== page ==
Part I Gender perspectives:
1. Gender theory: an introduction
2. Classical feminist theory: liberal and radical feminisms
3. Feminism and the challenges of race and class
4. Postmodern approaches to gender and sex
5. Gender studies in International Relations theory

Part II Issues of contention in gender politics:
6. Gender and political representation
7. Gender politics of family
8. Sexual politics: pornography and prostitution
9. Gender politics and violence
10. Gender and globalisation
11. Revision


This module augments Departmental provision by adding a focused exploration of the area of gender studies to the Departmental curriculum. The module offers students the opportunity to gain an in-depth understanding of a variety of gender theory perspectives as well as introducing them to a number of key issues of contention in contemporary gender politics. The module complements existing Departmental provision in International Relations theory, critical theory and postmodernist perspectives but differs from existing provision in focusing specifically on gender studies.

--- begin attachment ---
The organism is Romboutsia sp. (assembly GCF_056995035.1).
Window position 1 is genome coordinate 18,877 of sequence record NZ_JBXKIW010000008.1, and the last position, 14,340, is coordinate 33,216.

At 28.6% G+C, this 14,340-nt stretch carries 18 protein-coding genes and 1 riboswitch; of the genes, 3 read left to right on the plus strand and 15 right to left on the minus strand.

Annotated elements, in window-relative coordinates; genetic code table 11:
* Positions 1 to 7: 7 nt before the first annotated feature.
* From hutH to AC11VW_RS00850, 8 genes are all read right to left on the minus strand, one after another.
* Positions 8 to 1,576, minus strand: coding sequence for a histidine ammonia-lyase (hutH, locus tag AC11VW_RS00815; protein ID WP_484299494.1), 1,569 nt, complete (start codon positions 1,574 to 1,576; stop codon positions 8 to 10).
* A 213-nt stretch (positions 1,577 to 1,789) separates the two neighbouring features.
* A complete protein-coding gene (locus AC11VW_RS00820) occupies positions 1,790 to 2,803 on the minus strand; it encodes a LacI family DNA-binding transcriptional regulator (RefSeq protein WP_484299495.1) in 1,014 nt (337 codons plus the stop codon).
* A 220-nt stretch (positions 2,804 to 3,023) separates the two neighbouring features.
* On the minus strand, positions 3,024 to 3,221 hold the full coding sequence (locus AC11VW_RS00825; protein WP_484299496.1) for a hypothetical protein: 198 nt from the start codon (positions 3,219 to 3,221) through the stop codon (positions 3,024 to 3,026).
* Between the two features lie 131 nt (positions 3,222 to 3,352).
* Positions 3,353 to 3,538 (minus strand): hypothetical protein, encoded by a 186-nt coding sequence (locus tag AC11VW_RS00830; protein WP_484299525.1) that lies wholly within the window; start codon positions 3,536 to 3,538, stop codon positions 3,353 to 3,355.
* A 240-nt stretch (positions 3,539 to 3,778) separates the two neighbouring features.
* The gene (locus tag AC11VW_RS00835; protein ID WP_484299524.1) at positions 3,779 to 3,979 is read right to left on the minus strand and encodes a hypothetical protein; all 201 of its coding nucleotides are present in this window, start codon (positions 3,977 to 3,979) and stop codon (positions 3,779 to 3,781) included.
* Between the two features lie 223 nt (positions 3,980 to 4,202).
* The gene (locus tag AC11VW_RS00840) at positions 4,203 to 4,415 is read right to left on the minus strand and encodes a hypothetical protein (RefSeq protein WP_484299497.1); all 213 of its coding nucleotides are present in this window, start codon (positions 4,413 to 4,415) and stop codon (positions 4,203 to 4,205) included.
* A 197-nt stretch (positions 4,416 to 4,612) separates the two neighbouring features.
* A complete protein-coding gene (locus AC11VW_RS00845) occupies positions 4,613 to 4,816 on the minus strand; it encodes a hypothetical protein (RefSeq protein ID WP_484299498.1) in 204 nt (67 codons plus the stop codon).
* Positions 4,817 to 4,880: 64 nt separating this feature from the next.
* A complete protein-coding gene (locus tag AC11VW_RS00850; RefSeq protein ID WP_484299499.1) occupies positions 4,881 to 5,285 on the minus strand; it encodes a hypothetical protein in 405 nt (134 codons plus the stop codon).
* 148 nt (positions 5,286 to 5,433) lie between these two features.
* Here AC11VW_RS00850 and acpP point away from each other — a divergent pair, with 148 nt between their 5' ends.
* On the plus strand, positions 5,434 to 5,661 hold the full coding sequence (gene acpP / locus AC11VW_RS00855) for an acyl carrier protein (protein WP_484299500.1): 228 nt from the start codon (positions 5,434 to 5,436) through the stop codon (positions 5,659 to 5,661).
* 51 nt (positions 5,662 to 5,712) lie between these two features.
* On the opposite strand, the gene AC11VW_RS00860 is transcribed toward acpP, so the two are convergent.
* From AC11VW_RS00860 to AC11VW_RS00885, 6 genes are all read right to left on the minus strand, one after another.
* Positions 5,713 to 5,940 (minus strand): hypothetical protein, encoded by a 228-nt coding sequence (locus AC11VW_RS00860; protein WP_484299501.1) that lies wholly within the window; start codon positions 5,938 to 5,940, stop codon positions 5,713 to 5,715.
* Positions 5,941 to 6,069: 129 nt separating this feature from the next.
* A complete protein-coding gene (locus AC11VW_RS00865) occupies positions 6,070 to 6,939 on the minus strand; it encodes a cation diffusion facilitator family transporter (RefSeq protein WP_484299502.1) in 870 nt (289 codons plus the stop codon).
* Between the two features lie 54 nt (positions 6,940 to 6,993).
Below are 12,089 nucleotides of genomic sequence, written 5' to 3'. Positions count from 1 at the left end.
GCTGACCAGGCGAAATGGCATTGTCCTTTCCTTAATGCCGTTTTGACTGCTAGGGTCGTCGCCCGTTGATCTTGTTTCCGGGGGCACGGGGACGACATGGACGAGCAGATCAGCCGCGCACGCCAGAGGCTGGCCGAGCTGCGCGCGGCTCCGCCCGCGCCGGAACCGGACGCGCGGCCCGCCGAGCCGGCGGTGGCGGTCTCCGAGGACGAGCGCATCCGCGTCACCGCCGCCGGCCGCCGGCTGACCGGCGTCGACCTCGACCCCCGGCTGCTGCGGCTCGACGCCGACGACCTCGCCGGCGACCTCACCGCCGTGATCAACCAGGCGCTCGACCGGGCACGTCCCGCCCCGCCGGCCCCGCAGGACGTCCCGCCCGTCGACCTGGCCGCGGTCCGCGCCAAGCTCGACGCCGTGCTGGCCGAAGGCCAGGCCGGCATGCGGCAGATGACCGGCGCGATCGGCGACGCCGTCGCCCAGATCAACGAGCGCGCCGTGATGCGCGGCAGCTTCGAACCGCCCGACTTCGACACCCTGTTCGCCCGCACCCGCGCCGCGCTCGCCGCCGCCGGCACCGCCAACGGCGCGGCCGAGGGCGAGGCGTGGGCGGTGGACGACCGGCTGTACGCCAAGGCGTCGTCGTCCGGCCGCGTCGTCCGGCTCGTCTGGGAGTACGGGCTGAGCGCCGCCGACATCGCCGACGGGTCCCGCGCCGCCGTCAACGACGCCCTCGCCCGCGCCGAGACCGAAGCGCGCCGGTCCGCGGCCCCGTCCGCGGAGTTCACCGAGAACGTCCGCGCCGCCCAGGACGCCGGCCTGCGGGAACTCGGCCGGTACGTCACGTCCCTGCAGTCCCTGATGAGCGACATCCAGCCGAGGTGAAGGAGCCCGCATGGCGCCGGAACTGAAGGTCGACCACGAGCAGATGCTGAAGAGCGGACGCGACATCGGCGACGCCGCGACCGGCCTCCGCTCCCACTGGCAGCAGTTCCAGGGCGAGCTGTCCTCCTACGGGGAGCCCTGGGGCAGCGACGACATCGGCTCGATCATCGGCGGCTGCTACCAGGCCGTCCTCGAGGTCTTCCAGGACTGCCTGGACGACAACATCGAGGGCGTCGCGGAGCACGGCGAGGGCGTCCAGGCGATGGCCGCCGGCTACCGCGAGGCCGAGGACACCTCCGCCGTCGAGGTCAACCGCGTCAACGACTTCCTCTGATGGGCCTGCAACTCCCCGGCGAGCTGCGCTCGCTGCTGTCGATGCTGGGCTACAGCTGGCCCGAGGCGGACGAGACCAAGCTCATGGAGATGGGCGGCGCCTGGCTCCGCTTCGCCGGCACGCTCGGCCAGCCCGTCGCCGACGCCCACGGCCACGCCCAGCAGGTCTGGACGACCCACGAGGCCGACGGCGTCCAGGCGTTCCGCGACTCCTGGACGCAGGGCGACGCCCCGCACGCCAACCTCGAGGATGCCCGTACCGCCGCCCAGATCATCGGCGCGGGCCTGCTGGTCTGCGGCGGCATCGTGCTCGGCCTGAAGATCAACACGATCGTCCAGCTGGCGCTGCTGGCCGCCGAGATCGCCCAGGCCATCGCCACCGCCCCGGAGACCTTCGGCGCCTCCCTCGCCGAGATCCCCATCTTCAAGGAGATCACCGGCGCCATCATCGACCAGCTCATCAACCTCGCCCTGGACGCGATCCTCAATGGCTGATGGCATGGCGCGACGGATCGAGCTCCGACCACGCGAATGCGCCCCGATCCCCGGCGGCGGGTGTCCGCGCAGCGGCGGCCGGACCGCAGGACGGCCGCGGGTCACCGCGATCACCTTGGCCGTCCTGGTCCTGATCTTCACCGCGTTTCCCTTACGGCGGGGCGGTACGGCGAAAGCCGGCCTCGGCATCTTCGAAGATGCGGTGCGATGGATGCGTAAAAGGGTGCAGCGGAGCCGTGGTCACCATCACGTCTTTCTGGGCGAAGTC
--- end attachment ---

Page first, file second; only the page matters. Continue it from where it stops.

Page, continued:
Module Skills

Skills Type Skills details
Application of Number N/A
Communication Students will learn how to present their ideas both verbally and in writing and how to assert themselves to advantage. They will understand the importance of information and clear communication and how to exploit these. They will know how to use the many sources of information available and how to use the most appropriate form of communication to the best advantage. They will learn to be clear and direct in their and to be direct about aims and objectives. They will learn to consider only that which is relevant to the topic, focus and objectives of their argument or discussion. Seminars will be run in groups where oral discussion and presentations will form the main medium of teaching and the emphasis throughout the module will be on student participation and communication.